Photo and hammock courtesy of Stephanie Zito
Almost exactly a month ago, I found myself in Luang Prabang, Laos. It’s not a very big city, and having already devoted one day to hanging with the monks, I allowed myself multiple evenings wandering up and down the night market, filled with jewelry, handbags, t-shirts that read Same Same But Different, and stalls upon stalls of the traditional Laotian skirt, the Sinhs.
A long skirt worn by the vast majority of women in Laos, the fabrics boast rich colors and patterns, and though I admired them from a distance, I had no plans of purchasing one. I’m not a conformist by nature, but I’m certainly no trendsetter, and I just couldn’t picture myself wearing this skirt back home in Brooklyn.
But then I saw it: a fabric that stopped me in my tracks. A deep, rich, poppycock blue material with two rows of tiny elephants (my new favorite animal) embroidered in gold thread on the bottom.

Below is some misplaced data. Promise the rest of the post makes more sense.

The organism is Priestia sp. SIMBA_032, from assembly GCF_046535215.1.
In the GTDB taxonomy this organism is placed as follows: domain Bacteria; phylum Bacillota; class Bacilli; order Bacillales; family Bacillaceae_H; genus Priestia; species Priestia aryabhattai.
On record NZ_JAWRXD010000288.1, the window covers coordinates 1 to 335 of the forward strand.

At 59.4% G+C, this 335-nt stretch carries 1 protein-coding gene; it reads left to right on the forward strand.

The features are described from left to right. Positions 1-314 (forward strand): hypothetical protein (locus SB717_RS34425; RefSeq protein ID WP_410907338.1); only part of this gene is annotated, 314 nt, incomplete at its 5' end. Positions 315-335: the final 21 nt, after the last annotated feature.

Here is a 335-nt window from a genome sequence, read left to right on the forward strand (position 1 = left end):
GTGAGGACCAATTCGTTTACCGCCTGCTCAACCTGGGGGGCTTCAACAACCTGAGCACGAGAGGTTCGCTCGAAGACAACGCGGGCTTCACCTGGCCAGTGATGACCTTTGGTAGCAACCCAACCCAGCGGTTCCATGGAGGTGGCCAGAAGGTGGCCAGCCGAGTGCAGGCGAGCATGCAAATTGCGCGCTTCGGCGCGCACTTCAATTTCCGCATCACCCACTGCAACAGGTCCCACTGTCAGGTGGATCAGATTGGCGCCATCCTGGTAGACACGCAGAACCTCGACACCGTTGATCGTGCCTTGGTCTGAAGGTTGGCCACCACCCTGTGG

For the equivalent of $5, how could I not?
I saved the skirt for my first day of 32, when I wore it to Utopia Bar, the universally attributed hotspot of Luang Prabang. I read Facebook birthday messages while drinking my fruit smoothie and watching the sky transform from a pale periwinkle to a dark ink littered with a handful of stars, like glitter haphazardly strewn on a 5th grade art project.
I wore the skirt again two weeks later on one of my favorite days of my travels: a dawn to dusk long-tale boat ride on Inle Lake in Myanmar.
And last week, in Phnom Penh, I had it made into a dress, because in Cambodia if you can dream it, someone can create it.
Now, I have a dress that’s also a souvenir, and a personal scrapbook of sorts.
And when it no longer fits me?
I can come back to Cambodia and have it made into another memory.